UMM CURRICULUM COMMITTEE
2013-14 MEETING #2 Minutes
October 14, 2013, 1:00 p.m., MFR
Members Present: Bart Finzel (chair), Joe Alia, Donna Chollett, Mark Collier, Carol Cook, Pieranna Garavaso, Sara Haugen, Zach Johnson, Leslie Meek, Peh Ng, Gwen Rudney, and Jeri Squier
Members Absent: Clare Dingley, Pilar Eble, Eric Gandrud, Mitchell Moe, and Emily Sunderman
Visitors: Nancy Helsper, Judy Korn, Michael Lackey
In these minutes: Course changes in the Humanities, Science and Mathematics, and the Social Sciences; EDP selection criteria and subcommittee; and SLOs on ECAS
Approval of Minutes – September 16, 2013
MOTION (Garavaso/Meek) to approve the September 16, 2013 minutes. Minutes were approved by unanimous voice vote.
Division of the Humanities Course Changes
The request to remove the Engl 1601-Writing for the Liberal Arts (WLA) prereq from seventeen 2000-level courses was tabled at the last meeting, with a suggestion that it be brought back to the discipline for discussion. It had also been suggested that a member of the English discipline be present when the proposal comes back to the Curriculum Commitee. Professor Lackey, discipline coordinator of English, spoke to the committee. Lackey explained that there are two points to the argument to remove the prereq from 2000-level courses. The first argument is that many students who want to be English majors cannot get into a 2000-level English course in the fall or spring and cannot identify themselves as English majors until their sophomore year. In the past, 40% of the students tested out of college writing and were eligible to take 2000-level courses. The 2000-level courses are ones that get students interested in the English major. With the prereq, students will be prevented from considering an English major. The second argument is that courses like his 2000-level survey course consist mostly of quizzes, exams, and short paragraph assignments, requiring minimal writing. Students would not need to have 1601 in order to succeed in his class. The kind of work done in college writing courses would better benefit students taking 3000-level courses.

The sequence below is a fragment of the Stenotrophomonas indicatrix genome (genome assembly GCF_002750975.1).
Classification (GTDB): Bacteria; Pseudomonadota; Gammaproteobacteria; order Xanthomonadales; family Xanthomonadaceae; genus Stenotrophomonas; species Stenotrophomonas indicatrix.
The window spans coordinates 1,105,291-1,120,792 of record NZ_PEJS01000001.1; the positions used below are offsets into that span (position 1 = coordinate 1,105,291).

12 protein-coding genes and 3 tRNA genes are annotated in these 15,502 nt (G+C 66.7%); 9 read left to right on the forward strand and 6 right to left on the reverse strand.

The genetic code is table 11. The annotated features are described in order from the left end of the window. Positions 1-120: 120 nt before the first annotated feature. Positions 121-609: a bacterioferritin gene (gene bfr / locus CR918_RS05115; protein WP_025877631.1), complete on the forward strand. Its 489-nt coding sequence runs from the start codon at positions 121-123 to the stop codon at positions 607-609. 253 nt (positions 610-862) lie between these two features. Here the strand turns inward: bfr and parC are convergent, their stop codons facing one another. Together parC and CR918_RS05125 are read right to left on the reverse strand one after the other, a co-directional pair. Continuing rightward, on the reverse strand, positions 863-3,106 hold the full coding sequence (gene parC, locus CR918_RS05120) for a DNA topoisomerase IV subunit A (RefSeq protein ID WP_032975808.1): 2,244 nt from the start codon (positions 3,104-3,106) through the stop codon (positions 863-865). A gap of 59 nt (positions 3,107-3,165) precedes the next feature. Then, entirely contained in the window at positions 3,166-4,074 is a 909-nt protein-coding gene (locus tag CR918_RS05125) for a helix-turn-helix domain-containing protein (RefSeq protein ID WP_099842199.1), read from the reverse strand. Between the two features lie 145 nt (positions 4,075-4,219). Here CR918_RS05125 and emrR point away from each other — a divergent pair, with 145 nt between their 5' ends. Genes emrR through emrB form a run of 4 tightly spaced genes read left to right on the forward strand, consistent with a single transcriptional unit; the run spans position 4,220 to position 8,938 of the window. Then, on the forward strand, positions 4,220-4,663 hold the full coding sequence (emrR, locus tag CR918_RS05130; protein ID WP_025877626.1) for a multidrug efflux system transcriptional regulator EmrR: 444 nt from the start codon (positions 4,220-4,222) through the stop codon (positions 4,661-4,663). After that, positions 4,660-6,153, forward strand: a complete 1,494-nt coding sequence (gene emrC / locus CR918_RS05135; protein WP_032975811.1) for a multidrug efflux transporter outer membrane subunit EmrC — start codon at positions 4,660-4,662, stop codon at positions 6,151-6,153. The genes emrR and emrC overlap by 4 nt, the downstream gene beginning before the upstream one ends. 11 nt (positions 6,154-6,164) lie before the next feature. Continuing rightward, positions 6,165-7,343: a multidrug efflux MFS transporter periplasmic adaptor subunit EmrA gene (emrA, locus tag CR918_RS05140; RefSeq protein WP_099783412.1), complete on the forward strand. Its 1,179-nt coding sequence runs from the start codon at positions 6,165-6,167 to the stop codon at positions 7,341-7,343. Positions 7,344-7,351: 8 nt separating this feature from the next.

Collier stated that the argument that brilliant students need to take 2000-level courses is countered by the argument that the majority of the students (60%) have not tested out of it in the past and will therefore struggle in those courses without the writing course experience. The problem across campus is that students are not doing enough writing. If it is true that 2000-level courses do not require much writing, is it a legitimate argument?
Ng stated that this is a new year for Writing for the Liberal Arts (WLA), and the solution to remove a prereq from all 2000-level English courses might be a drastic way to solve a problem that may solve itself if given time. Lackey answered that the Twin Cities campus got rid of the prereq because they had the identical problem. Garavaso stated that disciplines should make decisions like this, if the discipline unilaterally agrees to remove the prereq from all 2000-level courses. The example given by Lackey consists of two survey courses that aren’t writing courses. Are all of the other 2000-level English courses those in which the prereq would not influence them? Garavaso asked if the faculty considered separating survey courses out and only removing the writing prereq from those courses. For some 2000-level courses students might be better prepared if they have writing skills. Lackey answered that he could ask each of the faculty who teach 2000-level courses if the prereq applies to their course. Korn noted that both ENGL 1011 and ENGL 1601 are prereqs for 2000-level courses. There were about 200 students who transferred in with 1011 equivalency. Lackey stated that it is possible that it is just a bad year for English. He would be curious to see what will happen in the spring. Ng noted that there may be other unintended consequences if the prerequisite is dropped.